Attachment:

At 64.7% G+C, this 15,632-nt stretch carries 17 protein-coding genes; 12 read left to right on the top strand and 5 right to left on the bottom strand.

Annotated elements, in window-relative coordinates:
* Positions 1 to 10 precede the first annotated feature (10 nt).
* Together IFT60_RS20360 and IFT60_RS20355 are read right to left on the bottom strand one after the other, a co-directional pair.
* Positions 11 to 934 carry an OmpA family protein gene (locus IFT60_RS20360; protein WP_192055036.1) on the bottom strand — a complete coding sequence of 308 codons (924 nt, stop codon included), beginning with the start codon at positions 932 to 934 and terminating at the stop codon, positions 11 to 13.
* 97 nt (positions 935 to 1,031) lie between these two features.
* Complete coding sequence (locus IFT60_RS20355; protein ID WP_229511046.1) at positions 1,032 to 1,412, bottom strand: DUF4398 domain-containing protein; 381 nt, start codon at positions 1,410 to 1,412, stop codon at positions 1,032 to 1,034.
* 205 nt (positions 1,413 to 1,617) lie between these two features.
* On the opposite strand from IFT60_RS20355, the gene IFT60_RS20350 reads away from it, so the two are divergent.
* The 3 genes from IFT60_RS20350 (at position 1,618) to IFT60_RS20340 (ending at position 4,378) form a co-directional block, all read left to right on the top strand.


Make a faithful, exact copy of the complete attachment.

At 64.7% G+C, this 15,632-nt stretch carries 17 protein-coding genes; 12 read left to right on the top strand and 5 right to left on the bottom strand.

Annotated elements, in window-relative coordinates:
* Positions 1 to 10 precede the first annotated feature (10 nt).
* Together IFT60_RS20360 and IFT60_RS20355 are read right to left on the bottom strand one after the other, a co-directional pair.
* Positions 11 to 934 carry an OmpA family protein gene (locus IFT60_RS20360; protein WP_192055036.1) on the bottom strand — a complete coding sequence of 308 codons (924 nt, stop codon included), beginning with the start codon at positions 932 to 934 and terminating at the stop codon, positions 11 to 13.
* 97 nt (positions 935 to 1,031) lie between these two features.
* Complete coding sequence (locus IFT60_RS20355; protein ID WP_229511046.1) at positions 1,032 to 1,412, bottom strand: DUF4398 domain-containing protein; 381 nt, start codon at positions 1,410 to 1,412, stop codon at positions 1,032 to 1,034.
* 205 nt (positions 1,413 to 1,617) lie between these two features.
* On the opposite strand from IFT60_RS20355, the gene IFT60_RS20350 reads away from it, so the two are divergent.
* The 3 genes from IFT60_RS20350 (at position 1,618) to IFT60_RS20340 (ending at position 4,378) form a co-directional block, all read left to right on the top strand.